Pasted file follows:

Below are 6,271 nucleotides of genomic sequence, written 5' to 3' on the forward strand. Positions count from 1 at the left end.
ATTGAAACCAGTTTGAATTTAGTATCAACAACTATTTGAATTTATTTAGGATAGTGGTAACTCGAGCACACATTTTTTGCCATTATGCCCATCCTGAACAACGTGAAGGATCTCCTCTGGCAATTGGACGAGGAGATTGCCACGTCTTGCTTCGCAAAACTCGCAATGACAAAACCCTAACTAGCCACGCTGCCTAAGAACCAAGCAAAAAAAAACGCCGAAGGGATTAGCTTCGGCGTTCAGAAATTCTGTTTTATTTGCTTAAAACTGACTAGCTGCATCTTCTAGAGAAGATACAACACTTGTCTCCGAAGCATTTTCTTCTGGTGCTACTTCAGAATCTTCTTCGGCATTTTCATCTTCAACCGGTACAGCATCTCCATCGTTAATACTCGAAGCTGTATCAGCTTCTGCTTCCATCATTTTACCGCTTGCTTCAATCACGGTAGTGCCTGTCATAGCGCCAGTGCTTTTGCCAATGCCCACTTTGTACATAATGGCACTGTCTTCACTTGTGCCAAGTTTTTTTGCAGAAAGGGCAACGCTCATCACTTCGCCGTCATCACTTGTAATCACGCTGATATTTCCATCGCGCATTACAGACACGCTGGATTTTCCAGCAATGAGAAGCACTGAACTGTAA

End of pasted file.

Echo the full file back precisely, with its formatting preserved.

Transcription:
Below are 6,271 nucleotides of genomic sequence, written 5' to 3' on the forward strand. Positions count from 1 at the left end.
ATTGAAACCAGTTTGAATTTAGTATCAACAACTATTTGAATTTATTTAGGATAGTGGTAACTCGAGCACACATTTTTTGCCATTATGCCCATCCTGAACAACGTGAAGGATCTCCTCTGGCAATTGGACGAGGAGATTGCCACGTCTTGCTTCGCAAAACTCGCAATGACAAAACCCTAACTAGCCACGCTGCCTAAGAACCAAGCAAAAAAAAACGCCGAAGGGATTAGCTTCGGCGTTCAGAAATTCTGTTTTATTTGCTTAAAACTGACTAGCTGCATCTTCTAGAGAAGATACAACACTTGTCTCCGAAGCATTTTCTTCTGGTGCTACTTCAGAATCTTCTTCGGCATTTTCATCTTCAACCGGTACAGCATCTCCATCGTTAATACTCGAAGCTGTATCAGCTTCTGCTTCCATCATTTTACCGCTTGCTTCAATCACGGTAGTGCCTGTCATAGCGCCAGTGCTTTTGCCAATGCCCACTTTGTACATAATGGCACTGTCTTCACTTGTGCCAAGTTTTTTTGCAGAAAGGGCAACGCTCATCACTTCGCCGTCATCACTTGTAATCACGCTGATATTTCCATCGCGCATTACAGACACGCTGGATTTTCCAGCAATGAGAAGCACTGAACTGTAA